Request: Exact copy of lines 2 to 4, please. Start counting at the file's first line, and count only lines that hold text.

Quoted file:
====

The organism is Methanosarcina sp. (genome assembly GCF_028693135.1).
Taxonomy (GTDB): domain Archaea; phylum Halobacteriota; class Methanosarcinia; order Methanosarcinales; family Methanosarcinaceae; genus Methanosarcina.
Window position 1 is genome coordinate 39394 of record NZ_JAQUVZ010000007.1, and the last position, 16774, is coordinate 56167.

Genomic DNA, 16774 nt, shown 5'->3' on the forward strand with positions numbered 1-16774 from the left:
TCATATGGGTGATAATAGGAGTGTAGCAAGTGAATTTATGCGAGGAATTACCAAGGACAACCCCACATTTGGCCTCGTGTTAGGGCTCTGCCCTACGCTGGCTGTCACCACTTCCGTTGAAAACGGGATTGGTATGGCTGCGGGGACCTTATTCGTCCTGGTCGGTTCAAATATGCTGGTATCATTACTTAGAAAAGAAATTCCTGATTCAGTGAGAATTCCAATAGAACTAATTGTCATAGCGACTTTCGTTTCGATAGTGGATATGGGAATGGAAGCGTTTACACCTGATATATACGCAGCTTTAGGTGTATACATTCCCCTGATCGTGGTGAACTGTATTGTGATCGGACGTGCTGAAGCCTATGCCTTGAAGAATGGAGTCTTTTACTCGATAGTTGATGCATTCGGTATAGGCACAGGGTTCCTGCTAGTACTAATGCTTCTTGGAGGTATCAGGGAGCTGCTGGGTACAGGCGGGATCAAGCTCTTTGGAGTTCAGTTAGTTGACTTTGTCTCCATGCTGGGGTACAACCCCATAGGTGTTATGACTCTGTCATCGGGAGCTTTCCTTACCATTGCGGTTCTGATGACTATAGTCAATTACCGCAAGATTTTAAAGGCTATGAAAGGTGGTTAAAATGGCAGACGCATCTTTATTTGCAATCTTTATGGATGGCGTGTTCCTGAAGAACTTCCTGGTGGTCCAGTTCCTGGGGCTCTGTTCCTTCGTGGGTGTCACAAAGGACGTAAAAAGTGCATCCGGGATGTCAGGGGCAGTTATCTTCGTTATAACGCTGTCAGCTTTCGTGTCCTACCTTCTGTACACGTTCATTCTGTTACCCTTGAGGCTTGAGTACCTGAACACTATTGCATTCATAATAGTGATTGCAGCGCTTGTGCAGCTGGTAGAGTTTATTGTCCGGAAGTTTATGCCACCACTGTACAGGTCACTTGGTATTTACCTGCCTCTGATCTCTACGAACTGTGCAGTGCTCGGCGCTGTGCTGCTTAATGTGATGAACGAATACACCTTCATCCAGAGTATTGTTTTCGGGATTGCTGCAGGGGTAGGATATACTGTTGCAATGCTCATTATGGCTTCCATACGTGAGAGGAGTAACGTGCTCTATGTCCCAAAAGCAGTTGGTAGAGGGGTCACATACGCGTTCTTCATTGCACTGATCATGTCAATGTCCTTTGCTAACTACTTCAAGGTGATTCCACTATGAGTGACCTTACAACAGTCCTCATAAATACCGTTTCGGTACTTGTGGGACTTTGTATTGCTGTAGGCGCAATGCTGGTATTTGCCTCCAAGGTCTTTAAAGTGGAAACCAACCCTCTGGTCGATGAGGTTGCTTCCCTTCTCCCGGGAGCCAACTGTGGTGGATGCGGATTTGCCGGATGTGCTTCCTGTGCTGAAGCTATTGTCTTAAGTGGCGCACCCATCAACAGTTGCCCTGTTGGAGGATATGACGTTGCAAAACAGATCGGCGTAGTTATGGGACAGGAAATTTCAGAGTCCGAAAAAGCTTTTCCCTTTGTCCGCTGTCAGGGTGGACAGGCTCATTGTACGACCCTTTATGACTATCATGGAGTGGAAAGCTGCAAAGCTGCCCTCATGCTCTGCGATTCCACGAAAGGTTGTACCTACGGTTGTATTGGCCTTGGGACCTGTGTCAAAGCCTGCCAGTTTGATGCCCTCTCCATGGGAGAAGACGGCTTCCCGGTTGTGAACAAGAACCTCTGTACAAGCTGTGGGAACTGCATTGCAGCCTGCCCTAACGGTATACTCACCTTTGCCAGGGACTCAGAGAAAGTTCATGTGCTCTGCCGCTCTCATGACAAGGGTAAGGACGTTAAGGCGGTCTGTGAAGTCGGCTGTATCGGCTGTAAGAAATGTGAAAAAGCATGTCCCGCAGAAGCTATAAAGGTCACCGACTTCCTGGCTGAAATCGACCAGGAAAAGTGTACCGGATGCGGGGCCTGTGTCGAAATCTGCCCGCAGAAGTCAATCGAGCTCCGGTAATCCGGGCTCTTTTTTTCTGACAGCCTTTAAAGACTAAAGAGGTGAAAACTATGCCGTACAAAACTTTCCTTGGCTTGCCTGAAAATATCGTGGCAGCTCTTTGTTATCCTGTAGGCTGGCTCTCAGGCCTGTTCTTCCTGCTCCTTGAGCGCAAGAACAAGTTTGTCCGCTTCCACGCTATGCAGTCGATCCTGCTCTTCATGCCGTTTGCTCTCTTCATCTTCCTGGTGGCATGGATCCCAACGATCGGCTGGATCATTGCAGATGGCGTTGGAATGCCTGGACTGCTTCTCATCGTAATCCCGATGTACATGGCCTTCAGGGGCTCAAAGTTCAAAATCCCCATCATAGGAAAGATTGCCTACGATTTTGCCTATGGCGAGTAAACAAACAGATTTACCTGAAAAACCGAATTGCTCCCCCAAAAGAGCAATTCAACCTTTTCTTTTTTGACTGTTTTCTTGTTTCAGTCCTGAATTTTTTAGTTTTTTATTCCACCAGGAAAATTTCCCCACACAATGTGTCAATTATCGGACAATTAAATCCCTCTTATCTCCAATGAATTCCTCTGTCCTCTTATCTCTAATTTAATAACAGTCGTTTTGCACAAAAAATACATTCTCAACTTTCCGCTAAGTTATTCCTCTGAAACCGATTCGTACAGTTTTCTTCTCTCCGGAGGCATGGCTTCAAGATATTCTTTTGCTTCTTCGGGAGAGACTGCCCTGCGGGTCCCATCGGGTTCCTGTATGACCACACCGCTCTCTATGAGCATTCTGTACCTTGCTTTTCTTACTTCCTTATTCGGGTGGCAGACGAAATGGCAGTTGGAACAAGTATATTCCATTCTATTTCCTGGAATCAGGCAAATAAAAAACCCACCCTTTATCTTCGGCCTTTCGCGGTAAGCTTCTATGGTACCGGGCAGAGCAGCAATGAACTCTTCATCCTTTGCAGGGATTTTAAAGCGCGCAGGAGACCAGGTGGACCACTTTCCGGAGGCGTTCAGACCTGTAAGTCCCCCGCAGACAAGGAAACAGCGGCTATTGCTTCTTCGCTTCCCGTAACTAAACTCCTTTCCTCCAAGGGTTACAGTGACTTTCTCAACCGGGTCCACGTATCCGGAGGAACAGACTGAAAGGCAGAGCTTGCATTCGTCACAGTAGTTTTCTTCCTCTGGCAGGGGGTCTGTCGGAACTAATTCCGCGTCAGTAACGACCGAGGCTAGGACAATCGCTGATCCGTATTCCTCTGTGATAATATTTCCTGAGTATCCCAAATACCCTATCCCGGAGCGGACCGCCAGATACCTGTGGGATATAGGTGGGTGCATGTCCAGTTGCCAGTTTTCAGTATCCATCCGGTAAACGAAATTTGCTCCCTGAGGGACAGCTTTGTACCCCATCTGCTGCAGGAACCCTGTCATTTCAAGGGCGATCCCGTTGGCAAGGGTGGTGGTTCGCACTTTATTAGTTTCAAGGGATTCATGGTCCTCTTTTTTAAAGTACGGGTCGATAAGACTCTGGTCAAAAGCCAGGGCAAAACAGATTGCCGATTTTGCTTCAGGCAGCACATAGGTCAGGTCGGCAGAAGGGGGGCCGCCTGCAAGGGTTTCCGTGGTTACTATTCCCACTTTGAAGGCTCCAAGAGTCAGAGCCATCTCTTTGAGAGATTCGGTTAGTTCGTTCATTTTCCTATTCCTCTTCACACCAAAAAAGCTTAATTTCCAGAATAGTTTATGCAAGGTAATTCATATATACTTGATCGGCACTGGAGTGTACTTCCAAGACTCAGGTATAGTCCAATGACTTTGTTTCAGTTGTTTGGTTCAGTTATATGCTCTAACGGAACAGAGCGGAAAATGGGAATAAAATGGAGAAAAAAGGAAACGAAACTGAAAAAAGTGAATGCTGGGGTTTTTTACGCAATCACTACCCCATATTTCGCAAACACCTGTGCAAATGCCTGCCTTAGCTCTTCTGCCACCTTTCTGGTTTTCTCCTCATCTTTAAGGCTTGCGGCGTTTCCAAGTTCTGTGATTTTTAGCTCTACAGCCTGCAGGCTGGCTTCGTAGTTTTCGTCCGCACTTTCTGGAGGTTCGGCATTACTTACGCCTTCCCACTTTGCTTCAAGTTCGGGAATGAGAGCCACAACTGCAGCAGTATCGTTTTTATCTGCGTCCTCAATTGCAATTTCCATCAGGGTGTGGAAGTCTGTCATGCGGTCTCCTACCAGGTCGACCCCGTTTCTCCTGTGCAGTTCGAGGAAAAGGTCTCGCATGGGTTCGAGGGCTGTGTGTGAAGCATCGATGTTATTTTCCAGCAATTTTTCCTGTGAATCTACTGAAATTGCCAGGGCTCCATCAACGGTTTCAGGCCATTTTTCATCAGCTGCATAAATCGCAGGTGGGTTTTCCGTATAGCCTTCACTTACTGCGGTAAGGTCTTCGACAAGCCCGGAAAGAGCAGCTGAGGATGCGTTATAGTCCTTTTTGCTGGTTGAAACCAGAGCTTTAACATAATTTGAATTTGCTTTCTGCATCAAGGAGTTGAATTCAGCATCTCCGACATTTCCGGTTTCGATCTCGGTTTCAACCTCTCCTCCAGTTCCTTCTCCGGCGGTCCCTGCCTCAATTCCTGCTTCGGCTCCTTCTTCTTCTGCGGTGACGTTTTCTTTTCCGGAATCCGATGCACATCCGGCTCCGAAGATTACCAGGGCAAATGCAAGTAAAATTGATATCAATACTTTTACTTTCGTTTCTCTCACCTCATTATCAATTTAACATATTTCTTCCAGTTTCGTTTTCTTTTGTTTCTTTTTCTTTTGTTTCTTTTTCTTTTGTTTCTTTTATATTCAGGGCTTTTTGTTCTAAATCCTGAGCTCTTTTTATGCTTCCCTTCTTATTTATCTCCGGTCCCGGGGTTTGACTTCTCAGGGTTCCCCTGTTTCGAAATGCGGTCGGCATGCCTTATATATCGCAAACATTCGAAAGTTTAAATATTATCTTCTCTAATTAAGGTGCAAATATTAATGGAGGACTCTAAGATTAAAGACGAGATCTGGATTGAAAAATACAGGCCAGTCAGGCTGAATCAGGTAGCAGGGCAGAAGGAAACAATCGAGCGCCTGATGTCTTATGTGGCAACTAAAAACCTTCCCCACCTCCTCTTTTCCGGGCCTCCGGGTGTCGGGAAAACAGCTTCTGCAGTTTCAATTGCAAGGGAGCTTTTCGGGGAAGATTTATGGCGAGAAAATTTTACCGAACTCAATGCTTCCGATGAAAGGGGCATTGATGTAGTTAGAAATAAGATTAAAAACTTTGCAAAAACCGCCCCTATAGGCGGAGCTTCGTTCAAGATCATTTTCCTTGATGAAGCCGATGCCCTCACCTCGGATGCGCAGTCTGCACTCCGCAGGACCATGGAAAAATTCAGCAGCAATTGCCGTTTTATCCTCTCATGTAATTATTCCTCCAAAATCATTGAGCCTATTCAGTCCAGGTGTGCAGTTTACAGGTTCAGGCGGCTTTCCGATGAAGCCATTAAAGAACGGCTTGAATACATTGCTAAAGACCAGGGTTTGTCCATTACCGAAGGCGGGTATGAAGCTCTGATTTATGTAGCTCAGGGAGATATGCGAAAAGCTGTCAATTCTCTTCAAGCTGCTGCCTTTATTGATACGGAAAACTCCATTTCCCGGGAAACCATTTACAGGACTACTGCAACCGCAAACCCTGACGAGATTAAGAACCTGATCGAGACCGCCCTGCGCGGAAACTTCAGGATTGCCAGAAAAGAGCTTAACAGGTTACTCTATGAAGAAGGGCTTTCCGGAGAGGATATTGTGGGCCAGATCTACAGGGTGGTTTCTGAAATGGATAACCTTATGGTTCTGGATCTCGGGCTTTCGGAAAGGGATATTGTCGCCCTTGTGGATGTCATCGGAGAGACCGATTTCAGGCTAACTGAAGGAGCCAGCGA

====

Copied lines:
Taxonomy (GTDB): domain Archaea; phylum Halobacteriota; class Methanosarcinia; order Methanosarcinales; family Methanosarcinaceae; genus Methanosarcina.
Window position 1 is genome coordinate 39394 of record NZ_JAQUVZ010000007.1, and the last position, 16774, is coordinate 56167.

Genomic DNA, 16774 nt, shown 5'->3' on the forward strand with positions numbered 1-16774 from the left: